When creating your financial goals, make sure that they are meaningful. Whether short- or long-term goals, or somewhere between, make sure that they give you a real focus on reason, amount, and timeframe.

As part of your budgeting, make certain to follow the next key factor to becoming a millionaire.

3. Pay Yourself First

The traditional method of budgeting starts by subtracting your expenses from your income. This leaves an amount that you can spend. At the end of the month, we see what’s left and then might decide to save or invest this.

If you want to be wealthy, you’ve got to turn this thinking upside down:

  • Start with your income.
  • Subtract what you want to save, and save this immediately.
  • Then deduct your essential expenses.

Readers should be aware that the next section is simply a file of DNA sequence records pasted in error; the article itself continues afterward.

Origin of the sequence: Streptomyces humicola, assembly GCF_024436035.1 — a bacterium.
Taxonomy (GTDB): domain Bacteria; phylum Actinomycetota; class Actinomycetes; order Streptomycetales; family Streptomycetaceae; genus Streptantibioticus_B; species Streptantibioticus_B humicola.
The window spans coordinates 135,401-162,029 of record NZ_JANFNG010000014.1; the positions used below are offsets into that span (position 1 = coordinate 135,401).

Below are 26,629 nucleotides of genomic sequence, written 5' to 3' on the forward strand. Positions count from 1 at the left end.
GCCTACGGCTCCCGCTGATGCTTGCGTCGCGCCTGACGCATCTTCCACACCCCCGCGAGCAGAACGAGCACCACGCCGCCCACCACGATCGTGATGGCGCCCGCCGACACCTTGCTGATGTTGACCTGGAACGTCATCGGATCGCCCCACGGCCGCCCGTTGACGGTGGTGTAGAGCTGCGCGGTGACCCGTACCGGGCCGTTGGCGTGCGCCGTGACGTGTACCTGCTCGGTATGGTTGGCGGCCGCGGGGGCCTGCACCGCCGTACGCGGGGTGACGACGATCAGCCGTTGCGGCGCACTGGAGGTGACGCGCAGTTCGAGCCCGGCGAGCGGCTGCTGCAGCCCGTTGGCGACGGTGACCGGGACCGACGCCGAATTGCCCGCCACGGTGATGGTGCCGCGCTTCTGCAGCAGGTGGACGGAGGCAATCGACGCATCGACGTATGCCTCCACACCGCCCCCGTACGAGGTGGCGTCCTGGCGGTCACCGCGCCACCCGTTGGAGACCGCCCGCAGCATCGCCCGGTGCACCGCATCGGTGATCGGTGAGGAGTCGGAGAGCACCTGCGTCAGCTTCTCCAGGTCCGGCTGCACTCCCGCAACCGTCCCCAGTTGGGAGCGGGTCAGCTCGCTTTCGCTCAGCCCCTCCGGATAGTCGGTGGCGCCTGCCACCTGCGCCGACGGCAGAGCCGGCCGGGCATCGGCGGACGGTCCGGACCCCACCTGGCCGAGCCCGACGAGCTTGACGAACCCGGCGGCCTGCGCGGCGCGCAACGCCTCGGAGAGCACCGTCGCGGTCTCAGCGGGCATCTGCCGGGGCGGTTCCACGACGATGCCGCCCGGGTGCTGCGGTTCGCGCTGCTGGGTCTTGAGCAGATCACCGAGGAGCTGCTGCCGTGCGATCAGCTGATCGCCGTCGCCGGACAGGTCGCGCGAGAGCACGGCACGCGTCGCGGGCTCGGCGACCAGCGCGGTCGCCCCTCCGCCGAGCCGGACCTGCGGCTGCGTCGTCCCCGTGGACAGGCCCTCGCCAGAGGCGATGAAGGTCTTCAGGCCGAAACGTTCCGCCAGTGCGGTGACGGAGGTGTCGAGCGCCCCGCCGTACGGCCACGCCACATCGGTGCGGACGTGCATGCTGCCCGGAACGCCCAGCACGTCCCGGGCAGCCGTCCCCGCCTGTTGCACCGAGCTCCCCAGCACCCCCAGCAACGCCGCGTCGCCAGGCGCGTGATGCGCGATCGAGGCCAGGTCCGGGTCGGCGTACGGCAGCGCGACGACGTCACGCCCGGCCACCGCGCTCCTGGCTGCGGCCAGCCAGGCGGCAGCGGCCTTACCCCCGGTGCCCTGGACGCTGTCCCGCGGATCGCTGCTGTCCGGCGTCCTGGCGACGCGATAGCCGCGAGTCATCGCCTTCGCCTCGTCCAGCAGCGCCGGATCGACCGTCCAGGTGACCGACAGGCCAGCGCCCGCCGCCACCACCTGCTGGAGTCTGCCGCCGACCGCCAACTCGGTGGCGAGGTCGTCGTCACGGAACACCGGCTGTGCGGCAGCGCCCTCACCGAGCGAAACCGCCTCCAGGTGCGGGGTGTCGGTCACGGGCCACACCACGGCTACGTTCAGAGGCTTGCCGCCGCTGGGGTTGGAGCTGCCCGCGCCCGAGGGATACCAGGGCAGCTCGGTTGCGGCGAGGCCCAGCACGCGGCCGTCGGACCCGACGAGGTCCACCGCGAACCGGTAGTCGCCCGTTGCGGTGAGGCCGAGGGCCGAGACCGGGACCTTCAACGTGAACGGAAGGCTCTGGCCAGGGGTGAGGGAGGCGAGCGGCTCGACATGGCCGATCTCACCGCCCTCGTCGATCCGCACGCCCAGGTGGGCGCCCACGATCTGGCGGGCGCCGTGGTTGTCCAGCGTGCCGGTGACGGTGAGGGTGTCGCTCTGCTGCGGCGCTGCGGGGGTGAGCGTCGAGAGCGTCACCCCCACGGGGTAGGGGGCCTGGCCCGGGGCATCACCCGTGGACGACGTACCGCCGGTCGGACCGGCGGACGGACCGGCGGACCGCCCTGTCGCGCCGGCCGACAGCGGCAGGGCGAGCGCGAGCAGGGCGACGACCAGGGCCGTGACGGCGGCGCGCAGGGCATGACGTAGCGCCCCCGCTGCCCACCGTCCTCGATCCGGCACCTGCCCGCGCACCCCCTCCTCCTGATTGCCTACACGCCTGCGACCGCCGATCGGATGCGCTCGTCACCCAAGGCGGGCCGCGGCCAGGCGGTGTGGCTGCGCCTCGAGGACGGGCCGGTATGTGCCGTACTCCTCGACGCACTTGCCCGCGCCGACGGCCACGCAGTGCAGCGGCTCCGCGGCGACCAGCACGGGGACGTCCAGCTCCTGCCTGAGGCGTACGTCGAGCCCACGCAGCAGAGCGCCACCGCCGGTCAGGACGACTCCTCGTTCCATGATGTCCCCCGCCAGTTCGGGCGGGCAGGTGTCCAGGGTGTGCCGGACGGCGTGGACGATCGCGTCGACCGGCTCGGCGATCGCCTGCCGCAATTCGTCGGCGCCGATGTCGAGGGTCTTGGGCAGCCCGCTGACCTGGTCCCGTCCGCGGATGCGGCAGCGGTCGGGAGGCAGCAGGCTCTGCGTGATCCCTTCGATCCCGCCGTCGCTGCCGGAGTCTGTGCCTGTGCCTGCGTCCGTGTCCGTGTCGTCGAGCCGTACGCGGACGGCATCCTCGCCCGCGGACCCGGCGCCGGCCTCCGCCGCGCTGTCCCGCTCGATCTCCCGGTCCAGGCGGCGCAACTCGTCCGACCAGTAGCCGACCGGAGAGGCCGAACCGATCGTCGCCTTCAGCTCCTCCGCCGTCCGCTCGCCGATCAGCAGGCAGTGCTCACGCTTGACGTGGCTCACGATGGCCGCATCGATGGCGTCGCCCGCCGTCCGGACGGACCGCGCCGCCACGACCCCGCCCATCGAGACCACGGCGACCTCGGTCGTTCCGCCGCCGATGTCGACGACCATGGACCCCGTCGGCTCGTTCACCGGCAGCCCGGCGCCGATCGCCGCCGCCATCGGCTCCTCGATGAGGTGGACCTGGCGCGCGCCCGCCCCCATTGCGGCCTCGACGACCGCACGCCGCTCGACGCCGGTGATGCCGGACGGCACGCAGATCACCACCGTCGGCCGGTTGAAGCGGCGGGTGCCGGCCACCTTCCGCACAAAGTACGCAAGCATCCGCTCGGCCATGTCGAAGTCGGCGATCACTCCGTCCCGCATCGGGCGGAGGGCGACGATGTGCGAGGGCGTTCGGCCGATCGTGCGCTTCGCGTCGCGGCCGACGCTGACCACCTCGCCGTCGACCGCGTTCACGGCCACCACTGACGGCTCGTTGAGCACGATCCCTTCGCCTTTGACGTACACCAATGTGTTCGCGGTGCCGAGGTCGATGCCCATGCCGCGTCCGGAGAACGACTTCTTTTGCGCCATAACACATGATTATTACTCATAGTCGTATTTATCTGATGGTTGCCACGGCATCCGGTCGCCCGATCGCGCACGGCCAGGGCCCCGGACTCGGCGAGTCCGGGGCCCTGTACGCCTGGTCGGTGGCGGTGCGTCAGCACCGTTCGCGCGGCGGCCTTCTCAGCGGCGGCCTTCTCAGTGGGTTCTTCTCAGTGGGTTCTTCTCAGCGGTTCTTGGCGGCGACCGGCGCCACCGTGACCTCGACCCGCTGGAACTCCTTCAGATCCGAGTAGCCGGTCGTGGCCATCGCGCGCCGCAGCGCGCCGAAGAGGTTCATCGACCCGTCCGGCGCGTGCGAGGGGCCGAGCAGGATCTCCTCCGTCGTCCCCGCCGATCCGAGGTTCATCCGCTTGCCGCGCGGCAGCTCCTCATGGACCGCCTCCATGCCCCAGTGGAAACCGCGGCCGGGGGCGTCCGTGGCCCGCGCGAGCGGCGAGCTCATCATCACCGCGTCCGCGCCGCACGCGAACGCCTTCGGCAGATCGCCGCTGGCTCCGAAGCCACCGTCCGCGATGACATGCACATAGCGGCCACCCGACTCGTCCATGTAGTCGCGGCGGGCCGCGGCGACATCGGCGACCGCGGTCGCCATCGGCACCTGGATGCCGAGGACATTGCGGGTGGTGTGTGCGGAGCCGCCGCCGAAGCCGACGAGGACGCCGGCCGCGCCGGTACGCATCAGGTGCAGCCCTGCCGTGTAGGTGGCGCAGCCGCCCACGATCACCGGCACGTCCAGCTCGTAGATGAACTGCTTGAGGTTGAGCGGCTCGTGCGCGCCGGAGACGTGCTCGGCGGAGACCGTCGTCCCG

• Now you are left with what you have available to spend on what you want.

How Much Should You Save?

This depends upon your financial goals, but a great budgeting system is the 20/50/30 budget:

  • Save 20% of your earnings – this includes rainy day money and investing toward your retirement.
  • Budget for 50% of your earnings to be swallowed by essential expenses.
  • Have 30% left for other spending.

If your essential expenses are more than 50%, reduce your day-to-day spending. Your savings are the very last thing you should suck cash from to pay your way.

If you’re not good at saving, then apps like Moneybox and Moneyfarm could be the ideal way to make saving spare cash effortless.

What difference can that 20% saving make to your financial future?

Let’s say you are 20 now. If you invest £500 per month for 40 years, and achieve a growth rate of 7% per year, when you are 60 you will have approximately £1.2 million.